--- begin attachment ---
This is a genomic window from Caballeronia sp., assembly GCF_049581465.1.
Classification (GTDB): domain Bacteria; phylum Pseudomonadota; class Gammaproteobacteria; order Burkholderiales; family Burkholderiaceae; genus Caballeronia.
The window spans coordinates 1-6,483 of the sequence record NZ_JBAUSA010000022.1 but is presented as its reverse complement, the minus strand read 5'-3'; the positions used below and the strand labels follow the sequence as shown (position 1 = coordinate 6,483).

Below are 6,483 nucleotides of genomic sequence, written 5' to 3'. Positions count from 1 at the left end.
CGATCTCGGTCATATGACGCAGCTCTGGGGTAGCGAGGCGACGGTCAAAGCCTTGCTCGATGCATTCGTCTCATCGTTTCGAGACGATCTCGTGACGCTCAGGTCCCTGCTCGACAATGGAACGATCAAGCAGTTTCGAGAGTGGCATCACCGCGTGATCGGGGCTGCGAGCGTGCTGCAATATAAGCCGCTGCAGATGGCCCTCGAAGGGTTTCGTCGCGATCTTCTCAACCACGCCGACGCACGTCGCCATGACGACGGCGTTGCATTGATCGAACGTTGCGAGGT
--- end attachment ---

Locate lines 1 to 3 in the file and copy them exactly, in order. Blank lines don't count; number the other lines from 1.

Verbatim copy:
This is a genomic window from Caballeronia sp., assembly GCF_049581465.1.
Classification (GTDB): domain Bacteria; phylum Pseudomonadota; class Gammaproteobacteria; order Burkholderiales; family Burkholderiaceae; genus Caballeronia.
The window spans coordinates 1-6,483 of the sequence record NZ_JBAUSA010000022.1 but is presented as its reverse complement, the minus strand read 5'-3'; the positions used below and the strand labels follow the sequence as shown (position 1 = coordinate 6,483).